The psychological atmosphere that was created in the Soviet Union in the 1930s and 1940s pushed people to cross the limits of the possible. The slogan of the time was, "When the country commands us to be heroes, each and everyone must become a hero." And there were heroes. They were poorly fed and poorly clothed, but the pilots stormed the skies and the explorers conquered the North Pole. Practically with bare hands they dug canals, built dams, created some of the world's largest industrial complexes. Victorious proletarians marched from triumph to triumph, displaying the irresistible force of collective labor, harnessing the forces of nature, turning deserts into gardens. How could a socialist paradise be created, except by performing a miracle a day? And who but a superman could enter it?


Only much later did they look back and discover that the superhuman and the inhuman go hand in hand. There were a few heroes, but the rest were victims. While some burned with enthusiasm, the rest were terrified. Those magnificent dams and canals turned the rivers into stinking swamps, and those giant industrial complexes turned blooming land into desert, as if nature, the eternal enemy of the people, conspired to wreck the epic effort.


Still, victims and heroes alike remember with nostalgia the time in their youth when life had a clear purpose. Some still believe that another decisive effort, another campaign against corruption, can avert disaster and restore them to the right course. Boris Yeltsin was one of the heroes building socialism twenty hours a day. As first secretary of Sverdlovsk province, which is the third-largest industrial area in the country, he was an exemplary boss, hard-working, demanding, and fair; he even encouraged his subordinates to criticize him, as a good Communist should. Yet he also carried out a secret order from the Politburo to demolish (overnight) the Ipatiev House, in which Czar Nicholas II and his family were executed in 1918, which had become a tourist attraction. Yeltsin actually believed in the ideals and the wisdom of the Party. He had no reservations: his Party, right or wrong. He wept when Stalin died and he condemned Stalin's crimes when they were disclosed.


He was a leader, in other words, ideally suited for the age of perestroika. He was hand-picked by Gorbachev to be first secretary of the Moscow City Committee. There Yeltsin was very much out of place, however, and he quickly became a source of embarrassment for his senior colleagues. Since Stalin's death, true-believing Communists have been perceived as nuisances by Muscovites. Publicly, everyone pretends to be a true believer, of course; but privately they live by exchanging favors, goods, and services, helping each other as good neighbors should in a time of disaster. True true believers are a dying breed, found mainly among old-age pensioners.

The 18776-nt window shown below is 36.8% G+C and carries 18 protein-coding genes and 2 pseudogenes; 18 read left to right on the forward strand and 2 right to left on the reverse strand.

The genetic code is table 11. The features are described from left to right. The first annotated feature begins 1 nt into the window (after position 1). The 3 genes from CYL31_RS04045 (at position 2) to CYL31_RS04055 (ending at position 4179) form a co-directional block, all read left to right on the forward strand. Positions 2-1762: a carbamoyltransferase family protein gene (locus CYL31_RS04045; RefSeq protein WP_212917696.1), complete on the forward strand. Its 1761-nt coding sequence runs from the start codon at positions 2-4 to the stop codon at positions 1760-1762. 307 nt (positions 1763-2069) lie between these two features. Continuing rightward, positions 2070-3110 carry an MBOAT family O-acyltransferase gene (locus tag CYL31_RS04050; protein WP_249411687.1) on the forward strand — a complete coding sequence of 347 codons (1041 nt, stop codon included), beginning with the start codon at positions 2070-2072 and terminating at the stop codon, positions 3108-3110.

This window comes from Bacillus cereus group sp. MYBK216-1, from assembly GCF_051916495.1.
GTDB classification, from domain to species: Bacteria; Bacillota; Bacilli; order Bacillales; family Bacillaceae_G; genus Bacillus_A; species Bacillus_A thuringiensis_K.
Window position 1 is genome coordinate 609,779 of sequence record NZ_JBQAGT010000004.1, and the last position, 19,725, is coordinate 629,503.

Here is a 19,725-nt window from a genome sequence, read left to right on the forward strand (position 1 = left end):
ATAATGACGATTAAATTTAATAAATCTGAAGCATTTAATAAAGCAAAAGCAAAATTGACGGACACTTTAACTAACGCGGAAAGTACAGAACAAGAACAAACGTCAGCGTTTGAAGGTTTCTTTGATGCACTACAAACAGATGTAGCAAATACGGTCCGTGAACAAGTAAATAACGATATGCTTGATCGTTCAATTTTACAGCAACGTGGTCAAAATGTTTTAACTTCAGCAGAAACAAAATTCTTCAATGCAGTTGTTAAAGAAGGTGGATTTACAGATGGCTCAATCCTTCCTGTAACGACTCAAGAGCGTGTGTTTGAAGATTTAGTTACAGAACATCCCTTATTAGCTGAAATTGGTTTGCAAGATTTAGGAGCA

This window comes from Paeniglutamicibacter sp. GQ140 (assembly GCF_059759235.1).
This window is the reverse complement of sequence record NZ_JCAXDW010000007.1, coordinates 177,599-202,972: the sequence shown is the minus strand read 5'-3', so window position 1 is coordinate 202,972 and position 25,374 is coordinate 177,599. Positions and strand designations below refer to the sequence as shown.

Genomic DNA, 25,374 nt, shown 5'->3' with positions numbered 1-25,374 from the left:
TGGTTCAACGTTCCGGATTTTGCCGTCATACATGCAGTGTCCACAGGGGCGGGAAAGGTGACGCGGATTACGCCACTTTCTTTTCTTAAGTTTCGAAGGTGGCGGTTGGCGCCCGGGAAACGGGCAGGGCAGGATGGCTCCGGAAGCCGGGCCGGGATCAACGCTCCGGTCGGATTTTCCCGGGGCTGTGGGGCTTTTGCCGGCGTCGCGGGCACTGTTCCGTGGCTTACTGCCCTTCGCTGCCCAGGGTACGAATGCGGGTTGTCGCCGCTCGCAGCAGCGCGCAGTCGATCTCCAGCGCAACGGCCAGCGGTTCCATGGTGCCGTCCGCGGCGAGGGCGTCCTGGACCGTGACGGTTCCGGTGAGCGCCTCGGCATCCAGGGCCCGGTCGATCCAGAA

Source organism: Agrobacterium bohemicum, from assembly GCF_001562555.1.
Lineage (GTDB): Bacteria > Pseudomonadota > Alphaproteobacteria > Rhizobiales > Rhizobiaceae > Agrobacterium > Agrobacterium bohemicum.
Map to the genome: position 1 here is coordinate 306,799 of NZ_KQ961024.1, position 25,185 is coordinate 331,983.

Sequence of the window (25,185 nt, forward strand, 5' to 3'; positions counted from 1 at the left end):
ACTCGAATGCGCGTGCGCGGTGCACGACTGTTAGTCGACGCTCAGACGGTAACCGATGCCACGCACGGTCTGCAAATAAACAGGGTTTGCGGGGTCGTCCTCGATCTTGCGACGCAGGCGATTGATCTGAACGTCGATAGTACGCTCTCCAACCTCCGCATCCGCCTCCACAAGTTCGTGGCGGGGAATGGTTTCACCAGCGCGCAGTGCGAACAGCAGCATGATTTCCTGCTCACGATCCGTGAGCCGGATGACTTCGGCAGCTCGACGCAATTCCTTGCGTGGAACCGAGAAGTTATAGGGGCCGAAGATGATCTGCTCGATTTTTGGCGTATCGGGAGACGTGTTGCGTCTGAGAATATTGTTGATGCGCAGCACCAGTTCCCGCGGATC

If such a monster appeared in a healthy Soviet collective, he could be dangerous. Everyone's livelihood might be threatened by this bull in the china shop. I doubt that Gorbachev knew what was he doing when he appointed Yeltsin to be absolute master of Moscow. Surely he did not want to destroy Moscow, only to shake it up, but he dropped a bomb on his capital. From eight in the morning until two the next morning, Yeltsin was in action, fighting corruption, punishing incompetence, pursuing the "mafia" — and still he "could not get to the bottom of the filthy well." Hundreds of trade officials were sacked by the true believer, 60 percent of the Party bosses were purged.

And yet things got even worse, while his senior Party colleagues were becoming less supportive and more alarmed. Who knows? Had there been more people like Yeltsin in the Party leadership, we might not be witnessing the end of communism.


The higher Yeltsin was promoted, the more he encountered corruption and incompetence. His first serious doubts about his Party coincided with his promotion to the upper echelons of power. There he became aware of the privileges enjoyed by the Party elite. Later, after becoming a member of the Politburo, he discovered that "on the summit of Olympus, the caste system was scrupulously observed," and that the privileges were enormous. It happened also that he was assigned a villa that was previously occupied by Gorbachev, and he found the luxury repulsive:


If you have climbed all the way to the top of the establishment pyramid, then it's full communism! And it turns out that there was no need of the world revolution, maximum labor productivity, and universal harmony in order to have reached that ultimate, blissful state as prophesied by Karl Marx. It is perfectly possible to attain it in one particular country — for one particular group of people.


At the very top, he looked around and was deeply depressed by what he saw. His colleagues in the Politburo were just boring, incompetent windbags: